Note that there are specific exercises and stretches that are used in the prevention and recovery of shin splints that mainly involve stretching and strengthening of the calves (gastrocnemius and soleus), achilles tendon, and shin muscle (tibialis anterior). Again, training introduces constructive physical stress, stress triggers adaptation, adaptation triggers a stronger and more durable athlete. A stronger more durable athlete will mean far less risk of injury and an overall better performance. A more flexible athlete means greater recovery rates and less tension in the muscles and tendons. More flexibility will reduce the risk of overtraining and development of tendonitis.
Tip 2: Check Your Feet
Impact travels from the ground up. The way that feet strike the ground will create a chain reaction of how that force is applied throughout the body from the ground up. Those with foot posture problems can greatly influence the development of shin splints among other postural problems and injury. This is why flat feet is a screening in the military, it is known that those with flat feet (overpronation) have issues with injury and posture problems, to include development of issues like shin splints. People with high arches (excessive supination) can also have issues with shin splints. Personally, I am flat footed myself, so rest assured if someone has this issue, I can relate. When I would run or ruck march in things like blocky standard issue boots, many aches and pains would develop. Later in my military career, I learned of the importance of using things like arch support inserts. For a time, I used prescribed orthotic inserts for my flat feet which greatly decreased pain in my ankles, shins, hips, and back. That said, people with foot arch problems should look at using arch support inserts for their shoes and boots to ensure better foot posture and a better chain of force absorption from the ground up. Alongside inserts, people should also look into good boots within regulations and solid running shoes. I typically like to recommend the brands Asics and Brooks for running shoes, but there are many others that could work. Again, proper footwear and insoles are an important factor in force absorption from the ground up.
Alongside foot strike, military athletes should check their running form. There are multiple methods to running correctly but commonly, people who strike too heavy with their heels when running likely to develop shin splints. We like to refer people to a method of running known as the midfoot strike running form. This form of running is designed to displace the impact in a way that is typically considered the most safe and effective form of running that distributes impact most evenly. Also, when able, they should consider the surfaces they are running on. I am aware that most military personnel don’t get to pick where they are running or rucking in training; however, when running or rucking on their own time, they should consider running of softer surfaces like a track or grass and avoid hard surfaces like concrete.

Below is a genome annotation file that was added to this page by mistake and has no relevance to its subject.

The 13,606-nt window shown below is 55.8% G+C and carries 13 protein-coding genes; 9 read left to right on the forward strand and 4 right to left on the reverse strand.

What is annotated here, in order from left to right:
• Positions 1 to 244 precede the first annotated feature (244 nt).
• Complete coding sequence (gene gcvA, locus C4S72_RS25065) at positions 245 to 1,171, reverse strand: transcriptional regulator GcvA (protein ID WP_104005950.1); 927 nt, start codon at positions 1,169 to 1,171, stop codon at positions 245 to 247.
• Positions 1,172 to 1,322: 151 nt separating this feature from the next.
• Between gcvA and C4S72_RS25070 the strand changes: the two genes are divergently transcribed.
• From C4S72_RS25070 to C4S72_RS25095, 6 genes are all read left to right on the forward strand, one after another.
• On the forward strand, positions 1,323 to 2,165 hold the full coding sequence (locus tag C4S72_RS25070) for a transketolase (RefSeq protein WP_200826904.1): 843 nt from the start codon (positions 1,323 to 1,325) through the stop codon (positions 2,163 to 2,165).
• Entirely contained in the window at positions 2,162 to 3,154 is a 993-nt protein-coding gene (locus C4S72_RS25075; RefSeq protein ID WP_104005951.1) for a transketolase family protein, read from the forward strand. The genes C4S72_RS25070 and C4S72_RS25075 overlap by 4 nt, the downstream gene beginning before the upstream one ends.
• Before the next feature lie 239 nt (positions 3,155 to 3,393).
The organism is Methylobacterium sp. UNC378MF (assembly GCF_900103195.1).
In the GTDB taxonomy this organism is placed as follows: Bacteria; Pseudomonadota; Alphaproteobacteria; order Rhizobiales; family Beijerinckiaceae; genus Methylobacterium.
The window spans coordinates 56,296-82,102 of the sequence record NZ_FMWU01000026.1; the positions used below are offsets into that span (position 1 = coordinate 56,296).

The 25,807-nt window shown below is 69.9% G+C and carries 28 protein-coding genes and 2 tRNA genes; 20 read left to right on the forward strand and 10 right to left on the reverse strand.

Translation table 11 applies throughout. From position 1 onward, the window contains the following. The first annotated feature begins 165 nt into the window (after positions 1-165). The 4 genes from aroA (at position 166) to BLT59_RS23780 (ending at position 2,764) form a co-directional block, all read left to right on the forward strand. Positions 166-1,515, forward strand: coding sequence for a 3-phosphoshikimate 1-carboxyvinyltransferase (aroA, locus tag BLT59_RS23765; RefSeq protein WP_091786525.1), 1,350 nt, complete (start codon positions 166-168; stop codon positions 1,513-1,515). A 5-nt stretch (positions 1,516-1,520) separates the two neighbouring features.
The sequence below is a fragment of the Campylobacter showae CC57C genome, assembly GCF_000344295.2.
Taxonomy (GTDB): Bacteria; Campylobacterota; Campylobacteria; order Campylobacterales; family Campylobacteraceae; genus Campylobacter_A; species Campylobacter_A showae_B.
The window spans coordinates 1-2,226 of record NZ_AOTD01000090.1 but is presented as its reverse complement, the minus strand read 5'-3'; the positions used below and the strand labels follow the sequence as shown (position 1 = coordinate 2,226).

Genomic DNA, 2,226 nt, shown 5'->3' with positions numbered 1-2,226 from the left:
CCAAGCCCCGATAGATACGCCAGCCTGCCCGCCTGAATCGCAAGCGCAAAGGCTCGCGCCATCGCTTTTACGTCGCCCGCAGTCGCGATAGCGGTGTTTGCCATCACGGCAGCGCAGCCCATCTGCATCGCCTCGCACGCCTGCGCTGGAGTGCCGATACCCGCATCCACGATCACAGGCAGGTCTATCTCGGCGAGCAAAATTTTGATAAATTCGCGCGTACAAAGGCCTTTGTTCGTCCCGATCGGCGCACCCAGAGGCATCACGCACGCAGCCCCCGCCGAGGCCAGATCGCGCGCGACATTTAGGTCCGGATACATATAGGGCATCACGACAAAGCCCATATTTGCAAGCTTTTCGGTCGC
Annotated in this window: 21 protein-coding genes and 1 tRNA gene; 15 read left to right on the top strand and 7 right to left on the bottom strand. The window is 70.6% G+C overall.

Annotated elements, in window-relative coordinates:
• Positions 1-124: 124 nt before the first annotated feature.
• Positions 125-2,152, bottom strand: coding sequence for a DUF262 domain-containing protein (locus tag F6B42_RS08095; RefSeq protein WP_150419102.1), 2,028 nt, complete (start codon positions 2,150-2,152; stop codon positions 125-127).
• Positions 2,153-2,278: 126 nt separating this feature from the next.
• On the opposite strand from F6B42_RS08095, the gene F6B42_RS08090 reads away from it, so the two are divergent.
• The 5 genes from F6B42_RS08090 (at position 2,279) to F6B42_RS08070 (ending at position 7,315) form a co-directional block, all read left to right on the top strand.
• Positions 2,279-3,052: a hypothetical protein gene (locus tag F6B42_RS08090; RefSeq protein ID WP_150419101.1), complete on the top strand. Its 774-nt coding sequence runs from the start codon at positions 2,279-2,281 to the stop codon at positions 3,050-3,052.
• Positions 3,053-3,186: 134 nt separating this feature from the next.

Tip 3: Reduce Inflammation
Of course, before following any of this information consult with a medical professional doctor and take all directives from them, this is for educational purposes only. While there is debate on the RICE method versus other types of rehabs, I personally believe in its healing abilities. RICE is an acronym that stands for Rest, Ice, Compress, and Elevate. Resting can mean stopping or reducing impact to the injured area. Shin splints are an overtraining injury; therefore, we want to reduce impact and promote recovery. Unless shin splints are severe, athletes do not have to stop activity altogether. They can continue with low impact activities as long as they are pain free. Active recovery can have a lot of benefits in the healing process so switching to cardio like the elliptical, bicycle, or swimming will be good low impact ways to keep heart rates up and active while avoiding impact. The athlete should ice the area of about four times per day with each ice session being about 20 minutes in length. Ice will help reduce inflammation and encourage the healing process. Compress the area with a sleeve, ace wrap, or elastic bandage. When wrapping they want to wrap snugly but not too tight. Again, the name of the game is reducing inflammation. The range of how long the injured area can be compressed can vary, but I wouldn’t recommend compressing the area for more than 48 hours. Elevate the injured area above heart level when resting. This will help decrease blood flow to the injured area and further reduce inflammation. The RICE method may not always be applicable in the military. It is one of those things that can only be applied as able. However, when there is a window to apply it, take it.